The second chapter in the new Wizarding World franchise takes an eerie yet puzzling turn for the worst as an unnecessary table-setter for future films. Character actions and the plot attempt to mimic the the deep and defined plot structure of past Harry Potter films, but it turns into head scratcher after head scratcher.
For a movie with “Grindelwald” in the title, he sure isn’t seen as much as he was marketed, which isn’t to say the performance of Gellert Grindelwald (Johnny Depp) is lacking, but aside from a few callbacks from his past, a few chilling remarks and one speech I don’t believe he stole the show as the title might lead one to believe. What the film tries to drive home is that his influence is ever-growing and though he’s the focal point of discussion throughout, his absence for the most part remains all that I remember.
After a captivating opening sequence, the following hour drags and no matter how many beautiful visuals and how many beasts are showcased. It can’t excuse the fact that it takes so long just to gather the mainstays together from the first film (along with those little bits and pieces of Grindelwald), and jumping from storyline to storyline in the process. Newt Scamander (Eddie Redmayne) appears to receive some well-needed development with the introduction of his brother Theseus (Callum Turner) and both of their relationships with new addition Leta Lestrange (Zoë Kravitz), who had potential, but served little purpose. Newt himself remains a quiet character, as well as not much real character development until the final act. Jacob Kowalski (Dan Fogler) and Queenie Goldstein’s (Alison Sudol) magical chemistry from the first installment couldn’t even leave me somewhat captivated come the halfway point of the film. Albus Dumbledore’s (Jude Law) portrayal is well-casted, charismatic and brought scenes to life in an otherwise dark narrative, but like Grindelwald, not enough screen time.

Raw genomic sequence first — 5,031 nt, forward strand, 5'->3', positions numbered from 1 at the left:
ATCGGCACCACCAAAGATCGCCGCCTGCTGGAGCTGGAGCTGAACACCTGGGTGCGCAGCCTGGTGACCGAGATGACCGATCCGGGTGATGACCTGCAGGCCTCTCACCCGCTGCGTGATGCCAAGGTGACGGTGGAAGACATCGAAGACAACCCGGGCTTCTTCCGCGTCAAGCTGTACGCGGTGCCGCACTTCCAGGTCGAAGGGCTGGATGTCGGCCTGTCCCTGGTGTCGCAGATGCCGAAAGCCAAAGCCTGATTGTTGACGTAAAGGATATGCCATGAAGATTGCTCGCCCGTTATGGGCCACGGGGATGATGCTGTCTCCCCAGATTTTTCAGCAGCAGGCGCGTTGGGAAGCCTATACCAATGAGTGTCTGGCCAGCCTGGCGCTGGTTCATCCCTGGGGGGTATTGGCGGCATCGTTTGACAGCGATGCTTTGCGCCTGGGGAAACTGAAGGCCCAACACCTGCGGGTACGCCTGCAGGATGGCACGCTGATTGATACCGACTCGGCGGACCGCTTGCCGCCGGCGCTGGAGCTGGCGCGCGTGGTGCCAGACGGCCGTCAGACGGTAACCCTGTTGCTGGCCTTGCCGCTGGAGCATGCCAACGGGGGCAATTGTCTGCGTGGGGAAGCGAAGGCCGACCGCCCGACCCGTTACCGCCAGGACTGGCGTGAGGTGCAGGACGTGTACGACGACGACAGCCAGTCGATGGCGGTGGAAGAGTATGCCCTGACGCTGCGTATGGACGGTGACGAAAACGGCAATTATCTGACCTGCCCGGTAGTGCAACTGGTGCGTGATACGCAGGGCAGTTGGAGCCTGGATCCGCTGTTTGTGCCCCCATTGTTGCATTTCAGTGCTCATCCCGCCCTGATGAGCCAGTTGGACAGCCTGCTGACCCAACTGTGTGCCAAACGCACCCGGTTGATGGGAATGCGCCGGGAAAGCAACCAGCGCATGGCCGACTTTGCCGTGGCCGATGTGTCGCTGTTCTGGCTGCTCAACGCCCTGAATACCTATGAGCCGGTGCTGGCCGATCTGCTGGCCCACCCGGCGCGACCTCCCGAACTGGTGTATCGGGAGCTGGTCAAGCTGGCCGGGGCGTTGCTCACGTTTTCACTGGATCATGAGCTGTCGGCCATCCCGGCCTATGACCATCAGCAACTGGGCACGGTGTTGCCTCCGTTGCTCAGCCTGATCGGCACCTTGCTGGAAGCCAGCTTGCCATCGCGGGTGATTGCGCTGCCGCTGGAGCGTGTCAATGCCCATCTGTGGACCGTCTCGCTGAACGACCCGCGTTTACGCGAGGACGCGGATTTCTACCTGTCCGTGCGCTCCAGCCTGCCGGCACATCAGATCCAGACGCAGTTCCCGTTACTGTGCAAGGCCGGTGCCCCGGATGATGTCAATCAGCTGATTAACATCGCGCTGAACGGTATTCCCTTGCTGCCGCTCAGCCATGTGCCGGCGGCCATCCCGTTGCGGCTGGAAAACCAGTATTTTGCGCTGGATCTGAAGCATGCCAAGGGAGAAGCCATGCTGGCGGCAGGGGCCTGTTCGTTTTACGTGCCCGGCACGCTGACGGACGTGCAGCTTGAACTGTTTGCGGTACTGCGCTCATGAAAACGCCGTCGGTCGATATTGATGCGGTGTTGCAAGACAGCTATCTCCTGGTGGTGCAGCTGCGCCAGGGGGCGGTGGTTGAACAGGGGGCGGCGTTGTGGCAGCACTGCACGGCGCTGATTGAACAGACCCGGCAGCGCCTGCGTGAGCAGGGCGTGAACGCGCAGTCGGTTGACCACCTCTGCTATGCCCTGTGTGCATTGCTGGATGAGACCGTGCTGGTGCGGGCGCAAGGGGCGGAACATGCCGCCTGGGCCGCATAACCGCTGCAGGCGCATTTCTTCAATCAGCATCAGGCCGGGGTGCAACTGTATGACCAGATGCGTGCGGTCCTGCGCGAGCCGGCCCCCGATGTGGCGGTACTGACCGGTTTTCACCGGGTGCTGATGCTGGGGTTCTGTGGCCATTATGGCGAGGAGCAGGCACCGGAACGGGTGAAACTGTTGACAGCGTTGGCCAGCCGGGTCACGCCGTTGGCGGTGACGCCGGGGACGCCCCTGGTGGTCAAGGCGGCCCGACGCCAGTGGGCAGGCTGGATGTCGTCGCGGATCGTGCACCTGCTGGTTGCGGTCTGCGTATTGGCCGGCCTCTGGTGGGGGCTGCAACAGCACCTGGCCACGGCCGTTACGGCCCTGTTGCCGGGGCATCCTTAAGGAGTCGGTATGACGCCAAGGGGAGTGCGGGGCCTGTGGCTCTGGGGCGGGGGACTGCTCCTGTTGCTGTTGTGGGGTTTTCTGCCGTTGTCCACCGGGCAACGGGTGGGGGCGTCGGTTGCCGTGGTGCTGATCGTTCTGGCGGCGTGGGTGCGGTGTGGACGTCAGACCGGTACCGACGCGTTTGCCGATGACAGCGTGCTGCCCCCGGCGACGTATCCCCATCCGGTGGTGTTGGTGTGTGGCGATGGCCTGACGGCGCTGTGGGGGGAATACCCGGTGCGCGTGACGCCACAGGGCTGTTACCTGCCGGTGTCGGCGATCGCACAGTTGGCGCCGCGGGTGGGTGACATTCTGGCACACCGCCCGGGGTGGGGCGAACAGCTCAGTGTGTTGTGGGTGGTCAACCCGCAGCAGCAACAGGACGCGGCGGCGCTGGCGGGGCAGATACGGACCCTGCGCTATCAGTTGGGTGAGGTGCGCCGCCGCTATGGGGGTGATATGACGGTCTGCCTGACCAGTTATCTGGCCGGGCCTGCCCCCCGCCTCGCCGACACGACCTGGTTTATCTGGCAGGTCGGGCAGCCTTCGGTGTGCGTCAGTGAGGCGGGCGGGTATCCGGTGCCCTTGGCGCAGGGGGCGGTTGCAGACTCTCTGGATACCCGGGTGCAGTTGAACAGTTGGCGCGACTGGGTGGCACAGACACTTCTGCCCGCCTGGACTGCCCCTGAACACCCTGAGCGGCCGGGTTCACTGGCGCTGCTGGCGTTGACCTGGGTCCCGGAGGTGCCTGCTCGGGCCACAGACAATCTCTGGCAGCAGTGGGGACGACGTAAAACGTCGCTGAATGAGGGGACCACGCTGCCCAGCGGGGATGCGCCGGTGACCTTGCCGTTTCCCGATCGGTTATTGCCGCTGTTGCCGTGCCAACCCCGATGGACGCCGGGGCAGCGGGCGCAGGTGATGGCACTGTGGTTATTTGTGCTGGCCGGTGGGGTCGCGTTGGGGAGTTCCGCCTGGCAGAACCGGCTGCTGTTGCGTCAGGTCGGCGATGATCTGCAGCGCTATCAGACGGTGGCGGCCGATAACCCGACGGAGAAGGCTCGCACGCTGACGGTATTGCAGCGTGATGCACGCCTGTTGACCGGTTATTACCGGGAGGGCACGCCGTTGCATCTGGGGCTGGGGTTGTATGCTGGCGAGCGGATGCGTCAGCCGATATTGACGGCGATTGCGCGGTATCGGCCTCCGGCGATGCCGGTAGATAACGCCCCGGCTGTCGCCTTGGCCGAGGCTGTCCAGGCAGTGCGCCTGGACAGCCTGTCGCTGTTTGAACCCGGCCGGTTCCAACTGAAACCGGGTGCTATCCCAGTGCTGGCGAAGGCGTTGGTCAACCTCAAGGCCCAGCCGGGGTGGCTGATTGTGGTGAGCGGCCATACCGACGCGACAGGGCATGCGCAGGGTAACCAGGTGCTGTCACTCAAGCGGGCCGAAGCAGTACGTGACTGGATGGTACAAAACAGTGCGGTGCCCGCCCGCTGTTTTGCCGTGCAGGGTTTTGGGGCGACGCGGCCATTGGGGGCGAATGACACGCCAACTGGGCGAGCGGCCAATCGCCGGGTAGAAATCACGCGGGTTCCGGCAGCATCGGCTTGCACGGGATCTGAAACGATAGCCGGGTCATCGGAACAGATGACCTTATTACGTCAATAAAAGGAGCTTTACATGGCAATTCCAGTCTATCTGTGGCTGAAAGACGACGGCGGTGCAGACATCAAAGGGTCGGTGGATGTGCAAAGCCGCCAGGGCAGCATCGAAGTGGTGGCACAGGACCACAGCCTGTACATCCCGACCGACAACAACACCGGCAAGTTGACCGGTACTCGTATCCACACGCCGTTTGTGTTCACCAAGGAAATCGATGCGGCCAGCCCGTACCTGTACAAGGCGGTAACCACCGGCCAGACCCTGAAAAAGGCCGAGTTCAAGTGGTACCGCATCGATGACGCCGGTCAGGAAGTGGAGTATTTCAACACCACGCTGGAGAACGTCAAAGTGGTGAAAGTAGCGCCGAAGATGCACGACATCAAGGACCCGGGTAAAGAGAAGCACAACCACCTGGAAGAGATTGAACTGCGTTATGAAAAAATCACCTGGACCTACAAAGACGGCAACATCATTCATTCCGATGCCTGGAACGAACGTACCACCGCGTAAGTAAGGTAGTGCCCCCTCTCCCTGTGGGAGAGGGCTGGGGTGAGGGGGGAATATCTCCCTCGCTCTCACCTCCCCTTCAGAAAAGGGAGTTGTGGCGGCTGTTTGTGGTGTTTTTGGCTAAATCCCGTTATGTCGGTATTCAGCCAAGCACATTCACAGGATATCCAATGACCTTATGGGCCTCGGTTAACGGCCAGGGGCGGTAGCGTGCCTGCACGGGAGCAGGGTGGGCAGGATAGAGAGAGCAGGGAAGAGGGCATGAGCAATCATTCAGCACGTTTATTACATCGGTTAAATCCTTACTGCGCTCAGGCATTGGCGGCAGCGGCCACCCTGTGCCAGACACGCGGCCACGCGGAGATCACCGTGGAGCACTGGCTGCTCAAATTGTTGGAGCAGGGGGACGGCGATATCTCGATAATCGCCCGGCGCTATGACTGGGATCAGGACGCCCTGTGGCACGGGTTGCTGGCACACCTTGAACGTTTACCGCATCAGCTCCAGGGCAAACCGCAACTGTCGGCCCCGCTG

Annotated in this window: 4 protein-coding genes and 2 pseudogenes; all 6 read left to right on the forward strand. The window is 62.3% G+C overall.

What returned my attention to the plot was some of the flashback scenes that give slight context to what transpires and unfortunately it isn’t long till the confusing storylines return and I’ve lost my understanding of the events unfolding. Credence (Ezra Miller) is another focal point of the film to learn who he his, and where he fits into this complicated narrative. His decisions and connections (one of many) to other characters lead to a confusing and abrupt conclusion failing to properly back why these decisions were made; one critical scene followed by another without giving the audience and chance to absorb it and/or contemplate why. Certain supporting characters were thrown in only to play a part in the twist which drew me further and further away from the film; it had me waiting and hoping that something extraordinary would occur as some sort of payoff but it never happens.
If you enjoyed the charm and color of Fantastic Beasts first installment, it’s basically diminished here, and not in a good and mature way as the later Potter films did. What should have been time to properly develop characters and their motives, as well as delve further into who Gellert Grindelwald is, turns into a messy narrative that unraveled itself poorly. It’s by no means a franchise-killer, however The Crimes Of Grindelwald not only failed in identity, but is a seemingly horrible reminder that there are still three films to explain most if not all that this film should have explained.
But hey, they’re still three more on the way right?